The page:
Last week I was sent a copy of the 15th anniversary edition of The Prodigy album, The Fat of the Land. Easy to dismiss, right? Just call out the ubiquity (at the time) of Breathe and Firestarter, start an argument over the misogyny that informs Smack My Bitch Up and be done with. After all, this is dance music - so not actually "real" music; it's all just samples of other/actual music and it takes no talent to steal, right?
Actually, you'll have to look elsewhere for that - this is the internet so it won't be hard to find someone incredulous even at the thought of celebrating an album by The Prodigy.
When The Fat of the Land was released I was a (bit of a) fan of The Prodigy.
I owned Music for the Jilted Generation - on vinyl (I still have it). And The Fat of the Land was a hugely anticipated album, not just because I had the Jilted Generation. Singles Breathe and Firestarter were everywhere for months before the album was released - they built the hype. I remember, also, seeing The Prodigy at The Big Day Out at the start of the year before the album was released.
But I never owned The Fat of the Land - I didn't need to. You see I was working in music retail at the time. Now, for anyone under 30 still reading, "Music Retail" is something that used to happen, back in the days when blogs were published in long-hand. And they were called either diaries or graffiti. Depending on how you looked at it, of course.
My first music store job was working for Tandys - night time/weekend staff, a part-timer, in between contemplating attending lectures at university.
CDs were the main attraction but we still stocked cassette tapes too, certain key new releases. And vinyl too - again, key releases. Tapes were on the way out but people didn't quite know it them. Vinyl was on the way back. Again, people didn't quite know it then.
One of the very big new releases of the time was the second Wu-Tang album; I was new to retail so I had to catch up with the Big Releases - albums that would be the subject of front-window displays; record company reps would turn up with an armful of posters and bribes of various kinds. Now, for anyone under 40 still reading, "Record Company Reps" were paid to go on the road and help sell the product into stores. Their job was killed off many years ago - the internet, of course, was blamed. But the person who used to be the boss of the record company rep still has the same power if not more. And takes the same wage, an increase rather than a decrease if anything, a new car every other year and less responsibility given there are fewer people working in the companies overall - but I'm no maths expert so I don't quite know how that works.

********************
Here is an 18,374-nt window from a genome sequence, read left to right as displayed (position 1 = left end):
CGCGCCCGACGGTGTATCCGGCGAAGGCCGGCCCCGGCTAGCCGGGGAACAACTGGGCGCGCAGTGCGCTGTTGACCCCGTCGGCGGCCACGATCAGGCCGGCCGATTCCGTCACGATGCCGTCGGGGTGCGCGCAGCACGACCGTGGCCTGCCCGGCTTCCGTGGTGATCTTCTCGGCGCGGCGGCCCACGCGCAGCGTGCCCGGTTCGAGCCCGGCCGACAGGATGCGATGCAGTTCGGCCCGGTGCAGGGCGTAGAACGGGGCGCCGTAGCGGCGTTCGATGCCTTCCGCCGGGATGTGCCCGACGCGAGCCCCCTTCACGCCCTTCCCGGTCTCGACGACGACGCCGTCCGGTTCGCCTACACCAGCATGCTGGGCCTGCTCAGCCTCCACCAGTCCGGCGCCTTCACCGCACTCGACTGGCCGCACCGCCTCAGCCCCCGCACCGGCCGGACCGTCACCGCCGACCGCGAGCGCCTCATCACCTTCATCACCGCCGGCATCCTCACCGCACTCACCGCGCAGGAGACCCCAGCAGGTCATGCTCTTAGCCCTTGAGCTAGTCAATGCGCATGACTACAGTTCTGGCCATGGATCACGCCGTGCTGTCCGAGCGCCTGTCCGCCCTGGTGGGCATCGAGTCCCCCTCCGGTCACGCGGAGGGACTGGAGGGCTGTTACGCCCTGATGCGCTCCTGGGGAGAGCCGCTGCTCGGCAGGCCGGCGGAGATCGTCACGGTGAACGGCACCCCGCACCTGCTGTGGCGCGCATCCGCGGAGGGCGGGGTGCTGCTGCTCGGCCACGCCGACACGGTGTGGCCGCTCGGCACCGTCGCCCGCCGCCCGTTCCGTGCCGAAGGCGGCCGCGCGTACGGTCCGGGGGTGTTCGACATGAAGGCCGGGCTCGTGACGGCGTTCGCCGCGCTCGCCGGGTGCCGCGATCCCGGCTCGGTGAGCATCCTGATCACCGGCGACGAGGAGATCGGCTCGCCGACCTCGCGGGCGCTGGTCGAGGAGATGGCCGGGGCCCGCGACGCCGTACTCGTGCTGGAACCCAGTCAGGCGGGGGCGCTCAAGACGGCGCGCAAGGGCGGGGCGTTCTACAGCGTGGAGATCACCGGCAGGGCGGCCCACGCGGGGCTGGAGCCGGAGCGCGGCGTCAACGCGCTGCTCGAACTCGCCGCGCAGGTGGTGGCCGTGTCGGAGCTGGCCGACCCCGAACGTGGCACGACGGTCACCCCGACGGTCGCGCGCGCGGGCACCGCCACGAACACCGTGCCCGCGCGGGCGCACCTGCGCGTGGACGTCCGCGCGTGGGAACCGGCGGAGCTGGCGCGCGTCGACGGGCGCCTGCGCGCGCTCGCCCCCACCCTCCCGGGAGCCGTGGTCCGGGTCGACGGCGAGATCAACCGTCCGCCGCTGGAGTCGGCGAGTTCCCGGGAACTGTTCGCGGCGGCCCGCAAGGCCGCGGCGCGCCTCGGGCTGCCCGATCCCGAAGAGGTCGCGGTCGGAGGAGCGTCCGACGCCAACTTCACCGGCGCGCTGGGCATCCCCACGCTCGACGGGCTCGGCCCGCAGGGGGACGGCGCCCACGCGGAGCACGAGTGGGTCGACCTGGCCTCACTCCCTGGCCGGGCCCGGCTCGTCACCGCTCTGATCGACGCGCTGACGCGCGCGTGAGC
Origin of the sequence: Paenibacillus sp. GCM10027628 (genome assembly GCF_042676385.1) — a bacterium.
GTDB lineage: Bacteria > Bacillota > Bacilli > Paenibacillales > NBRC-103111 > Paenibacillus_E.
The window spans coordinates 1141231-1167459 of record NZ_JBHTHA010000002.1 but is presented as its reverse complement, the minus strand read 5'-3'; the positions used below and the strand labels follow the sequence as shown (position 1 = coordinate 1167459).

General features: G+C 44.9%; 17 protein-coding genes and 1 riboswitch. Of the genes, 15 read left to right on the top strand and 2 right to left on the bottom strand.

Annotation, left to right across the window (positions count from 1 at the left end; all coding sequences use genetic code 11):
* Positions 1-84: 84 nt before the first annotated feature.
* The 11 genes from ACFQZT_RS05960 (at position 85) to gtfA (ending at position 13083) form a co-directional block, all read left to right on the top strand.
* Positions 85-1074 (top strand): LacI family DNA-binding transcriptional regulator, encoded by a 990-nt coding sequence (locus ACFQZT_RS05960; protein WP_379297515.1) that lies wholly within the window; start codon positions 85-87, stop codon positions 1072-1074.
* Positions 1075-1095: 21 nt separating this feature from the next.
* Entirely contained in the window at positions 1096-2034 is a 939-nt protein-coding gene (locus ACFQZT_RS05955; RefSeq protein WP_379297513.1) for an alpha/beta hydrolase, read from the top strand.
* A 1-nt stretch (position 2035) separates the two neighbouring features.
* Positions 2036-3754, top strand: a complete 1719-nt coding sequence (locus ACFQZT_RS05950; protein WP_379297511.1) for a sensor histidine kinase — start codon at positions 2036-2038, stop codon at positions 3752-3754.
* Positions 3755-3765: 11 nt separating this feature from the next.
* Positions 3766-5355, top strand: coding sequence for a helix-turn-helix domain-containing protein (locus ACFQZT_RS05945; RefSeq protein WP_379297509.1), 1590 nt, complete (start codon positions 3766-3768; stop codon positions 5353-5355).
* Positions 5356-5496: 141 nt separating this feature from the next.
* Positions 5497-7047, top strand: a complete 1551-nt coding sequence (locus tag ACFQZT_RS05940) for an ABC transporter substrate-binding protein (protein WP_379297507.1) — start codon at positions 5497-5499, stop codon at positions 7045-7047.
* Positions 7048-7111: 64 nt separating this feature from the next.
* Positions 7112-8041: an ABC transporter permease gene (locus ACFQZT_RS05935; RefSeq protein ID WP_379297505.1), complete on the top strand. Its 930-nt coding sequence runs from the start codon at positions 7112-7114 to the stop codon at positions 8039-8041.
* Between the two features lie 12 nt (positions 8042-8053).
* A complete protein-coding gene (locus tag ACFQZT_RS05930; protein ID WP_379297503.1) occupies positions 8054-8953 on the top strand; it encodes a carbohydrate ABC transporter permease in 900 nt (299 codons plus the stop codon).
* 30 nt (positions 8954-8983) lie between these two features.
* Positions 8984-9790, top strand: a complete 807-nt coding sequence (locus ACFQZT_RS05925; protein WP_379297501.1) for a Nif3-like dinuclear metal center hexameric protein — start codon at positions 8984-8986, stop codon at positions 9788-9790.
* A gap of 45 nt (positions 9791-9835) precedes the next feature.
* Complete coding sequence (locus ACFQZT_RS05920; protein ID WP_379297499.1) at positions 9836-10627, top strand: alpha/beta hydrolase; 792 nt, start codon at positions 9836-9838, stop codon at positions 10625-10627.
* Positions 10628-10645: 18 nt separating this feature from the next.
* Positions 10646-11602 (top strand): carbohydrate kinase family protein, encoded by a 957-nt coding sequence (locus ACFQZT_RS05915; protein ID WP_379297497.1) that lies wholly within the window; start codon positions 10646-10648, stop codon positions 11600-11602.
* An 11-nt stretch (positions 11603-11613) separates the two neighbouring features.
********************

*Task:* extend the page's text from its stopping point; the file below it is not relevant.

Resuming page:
Anyway, bigger than the return of the Wu-Tang Clan was the return of The Prodigy. It was so big that we didn't just put on extra staff, didn't just do a midnight opening, we hosted a launch party.
That's right. Our store hired an entire bar - we played the album and people who had pre-ordered the album ($2 deposit) guaranteed themselves a copy of the album and a poster. Some even paid to pre-order the cassette tape. No, really.
There was a bar tab for staff and we were allowed to drink so long as a few of us didn't get too messy - that way we'd be on deck to hand out posters and collect the remaining $28 for CD or $17.99 for tape.
I never owned The Fat of the Land. It was played at work - in the shop. I didn't need to buy it. The Firestarter, Breath and Smack My Bitch Up videos were paraded on MTV every day. It was inescapable. One of my flatmates bought the Firestarter on CD-single (it always bugged me that people would use the term "Cassingle" as a catch-all; this quite clearly, obviously, referred to the cassette format). He (my flatmate) used to talk about his Firestarter cassingle. That he would then play in a CD player. But then, he was a special case. He had ordered the MegaMemory tapes to improve his mind. He had done two (or maybe three?) of the tapes at that point in time. He couldn't quite remember how many of the tapes he'd worked through on his way to building the perfect memory. When I told him that it might be somewhat crucial to keep track of the tapes he called me gay for writing poetry.
I wrote my poetry - always ghastly, but hey, I was prolific (!) and then I wandered off to my shifts at the music store. In between times I occasionally thought about going to a class up the hill or popped down the hill for one too many beers (as I said, I'm not a maths guy; never was).